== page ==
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RRSP Contribution Limit calculator

Any employed Canadian who files taxes can contribute to an RRSP, but there are limits to how much you can deposit. Find your limit with our calculator below.'s RRSP contribution room calculator

Calculate your contribution room

Total employment income (inlcuding salary, commisions, etc.)


Includes employer-sponsored pension plans or defined profit sharing plan.

Your contribution room for 2024


This calculator is designed for illustrative purposes only.

RRSP contribution limit quick facts:

  • An RRSP (Registered Retirement Savings Plan) is a registered account where you, your spouse, or common law partner can make regular contributions towards your retirement. You can deduct RRSP contributions against your income at tax time, reducing your taxable income and potentially resulting in a larger tax refund. 
  • Any unused RRSP contribution room will carry over to the next year.
    • If you’re unsure how much RRSP contribution room you have (or if you have any at all), you can look it up easily through the CRA website or consult your most recent tax forms. 

      You can also look at your RRSP deduction limit from the previous year and subtract from that the contribution you made this year to arrive at your contribution room. For example, if your RRSP deduction limit at the start of 2023 was $30,000, and you contributed $5,000 this year, your total contribution room would be $25,000.

  • The RRSP limit for 2024 is 18% of your earned income for the previous year up to a maximum of $31,560 (whichever is lower).
  • The deadline to make an RRSP contribution eligible for a tax deduction for the previous year is 60 calendar days into the new year.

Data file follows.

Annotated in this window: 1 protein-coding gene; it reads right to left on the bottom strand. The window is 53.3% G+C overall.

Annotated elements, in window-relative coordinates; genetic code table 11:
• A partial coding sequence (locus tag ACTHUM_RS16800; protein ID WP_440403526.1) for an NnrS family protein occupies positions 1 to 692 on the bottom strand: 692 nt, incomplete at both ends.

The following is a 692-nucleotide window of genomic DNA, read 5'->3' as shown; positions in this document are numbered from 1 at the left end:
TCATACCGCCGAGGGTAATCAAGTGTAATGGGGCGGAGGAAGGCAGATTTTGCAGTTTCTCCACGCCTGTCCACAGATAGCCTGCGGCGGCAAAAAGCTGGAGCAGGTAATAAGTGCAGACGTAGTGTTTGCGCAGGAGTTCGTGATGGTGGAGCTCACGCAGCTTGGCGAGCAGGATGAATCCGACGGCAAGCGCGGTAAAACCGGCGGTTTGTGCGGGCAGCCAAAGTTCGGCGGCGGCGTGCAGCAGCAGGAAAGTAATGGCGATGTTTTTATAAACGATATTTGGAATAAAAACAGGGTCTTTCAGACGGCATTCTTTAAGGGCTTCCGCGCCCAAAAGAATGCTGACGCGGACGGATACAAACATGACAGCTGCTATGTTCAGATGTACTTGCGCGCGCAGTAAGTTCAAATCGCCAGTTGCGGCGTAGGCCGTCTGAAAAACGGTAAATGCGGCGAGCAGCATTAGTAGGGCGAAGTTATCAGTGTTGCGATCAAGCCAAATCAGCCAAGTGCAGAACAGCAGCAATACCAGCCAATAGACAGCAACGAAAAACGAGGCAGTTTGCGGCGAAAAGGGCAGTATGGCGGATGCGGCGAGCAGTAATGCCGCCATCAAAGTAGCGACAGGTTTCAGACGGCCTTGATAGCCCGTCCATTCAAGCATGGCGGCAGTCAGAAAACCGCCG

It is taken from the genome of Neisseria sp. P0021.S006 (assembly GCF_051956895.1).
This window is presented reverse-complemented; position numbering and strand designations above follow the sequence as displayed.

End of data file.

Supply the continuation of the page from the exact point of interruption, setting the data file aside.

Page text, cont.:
• You can find your RRSP contribution limit using the calculator above or by logging into
  • Overcontributing to your RRSP can have consequences in the form of fines equal to 1% of the over-contribution amount per month, above your $2,000 over contribution lifetime limit. 

How does RRSP contribution room work?

There are a couple of factors that will dictate how much you can contribute to your RRSP each year: your personal income history and the yearly RRSP cap. While Canadians are allowed to contribute up to 18% of their annual income from the previous year, that amount is still subject to a strict cap known as a contribution limit - set at $31,560 for 2024.

RRSP contribution limit by year:

What happens to unused contribution room?

Any contributions from previous years that haven’t been maxed out can be used in the present, so if you’ve historically contributed less than your limit, you can add those leftover funds onto whatever you’re contributing in the future.

RRSP contribution room - examples